SMN levels in healthy people “fluctuate a lot,” challenging the definition of a “normal level that we need to target,” Fontoura said. So researchers have focused on differences in SMN levels before and after treatment, aiming to see at least a two-fold increase. Such a rise in protein levels was found to be “very directly correlated with a massive increase in survival” in animal models.
So far, patients treated with risdiplam have shown a three-fold mean increase in blood SMN levels, with many of them achieving up to a six-fold increase, the neurologist added.
Risdiplam’s effectiveness, however, can also be assessed by measuring the levels of the normal SMN mRNA against the shorter version (without exon 7). According to Fontoura, virtually no levels of the shorter SMN mRNA were detected in most treated patients — at all dose levels studied — highlighting that SMN2 was largely producing only normal SMN mRNA.
SMN protein levels measured in the blood are considered to reflect those present in the brain and spinal cord, he emphasized, as risdiplam’s oral administration — it’s a liquid taken by mouth daily — provides for systemic (bodywide) distribution with an equal “penetration” between brain and peripheral tissues.
… but oral benefits a likely plus
Risdiplam’s systemic nature is a key feature when treating a disease that affects not only the central nervous system (CNS; brain and spinal cord), but also peripheral tissues, such as muscle, the neuromuscular junction — the point of contact where a motor nerve cell reaches and communicates with a muscle cell — and the heart, bones, and liver.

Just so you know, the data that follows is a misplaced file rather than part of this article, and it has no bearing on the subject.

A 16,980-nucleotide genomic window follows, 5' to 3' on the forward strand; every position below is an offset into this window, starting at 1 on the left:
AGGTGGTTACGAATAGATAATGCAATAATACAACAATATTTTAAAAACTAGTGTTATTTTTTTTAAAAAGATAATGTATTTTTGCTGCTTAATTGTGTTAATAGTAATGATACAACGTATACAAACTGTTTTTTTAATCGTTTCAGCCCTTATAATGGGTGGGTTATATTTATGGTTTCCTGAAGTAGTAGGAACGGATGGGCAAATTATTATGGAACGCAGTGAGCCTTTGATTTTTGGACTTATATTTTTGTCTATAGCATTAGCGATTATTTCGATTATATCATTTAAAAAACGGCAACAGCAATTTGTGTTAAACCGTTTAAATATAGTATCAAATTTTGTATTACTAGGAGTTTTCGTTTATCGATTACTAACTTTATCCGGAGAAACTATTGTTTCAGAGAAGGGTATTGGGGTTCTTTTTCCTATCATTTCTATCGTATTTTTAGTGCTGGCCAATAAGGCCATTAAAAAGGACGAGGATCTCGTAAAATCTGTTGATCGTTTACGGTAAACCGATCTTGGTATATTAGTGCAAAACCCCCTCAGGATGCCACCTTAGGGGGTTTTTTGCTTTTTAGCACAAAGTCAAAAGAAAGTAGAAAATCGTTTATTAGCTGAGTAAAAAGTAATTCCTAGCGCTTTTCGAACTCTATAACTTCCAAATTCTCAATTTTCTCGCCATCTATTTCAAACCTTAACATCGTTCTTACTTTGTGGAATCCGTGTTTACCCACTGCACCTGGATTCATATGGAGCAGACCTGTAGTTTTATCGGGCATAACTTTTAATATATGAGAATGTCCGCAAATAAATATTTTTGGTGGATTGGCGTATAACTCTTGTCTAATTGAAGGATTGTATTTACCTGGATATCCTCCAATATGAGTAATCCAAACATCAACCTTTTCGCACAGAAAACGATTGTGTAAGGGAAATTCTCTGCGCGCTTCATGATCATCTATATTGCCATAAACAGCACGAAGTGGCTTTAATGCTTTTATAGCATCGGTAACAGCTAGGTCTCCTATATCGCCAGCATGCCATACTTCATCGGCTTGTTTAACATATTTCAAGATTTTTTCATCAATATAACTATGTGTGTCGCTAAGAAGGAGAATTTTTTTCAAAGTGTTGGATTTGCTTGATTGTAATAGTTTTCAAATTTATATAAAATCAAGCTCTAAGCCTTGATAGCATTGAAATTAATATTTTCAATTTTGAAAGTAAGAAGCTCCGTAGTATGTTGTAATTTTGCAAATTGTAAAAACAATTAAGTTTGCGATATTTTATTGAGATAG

“The systemic distribution of risdiplam is an important feature of this [therapy]. It certainly … contributes to the efficacy, because we know that the defect in the gene product affects multiple tissues beyond the CNS.”
Still, “it’s hard to separate what comes from one [CNS] or the other [peripheral tissues], because we measure motor function as an outcome, and motor function is dependent on all of them … intact neurons, intact neuromuscular junction, and intact muscles,” Fontoura added.
He expects that the importance of rising SMN levels in peripheral tissues will likely become more evident as long-term data on risdiplam use is available.
Safety continues to be favorable. “The really key thing around safety is the specificity” of a therapy, meaning a lack of off-target effects. Risdiplam has a high specificity to SMN2, affecting only a small number of other genes.
FOXM1, a gene involved in the regulation of cell division, was the company’s main safety concern, Fontoura said, as high levels of risdiplam affected FOXM1 splicing, resulting in the production of a protein that halts cell division.
Based on this, “a very, very strict monitoring program, both preclinically and in the clinic,” was developed to ensure that risdiplam at ideal doses would be below that troublesome threshold and not affect cell division.
“At the therapeutic value that we have studied, where you see clinical benefits, you really see no impact in those issues,” Fontoura said.
The U.S. Food and Drug Administration (FDA)’s decision on risdiplam is now expected on or before Aug. 24, a three-month delay necessitated by the agency recently asking that SUNFISH top-line data be included in its ongoing review.
Risdiplam is also now under review by regulatory agencies in Indonesia, Taiwan, Chile, Brazil, South Korea, and Russia.
Filing of a similar marketing application is imminent in China, and expected around mid-year to the European Medicines Agency and other health agencies.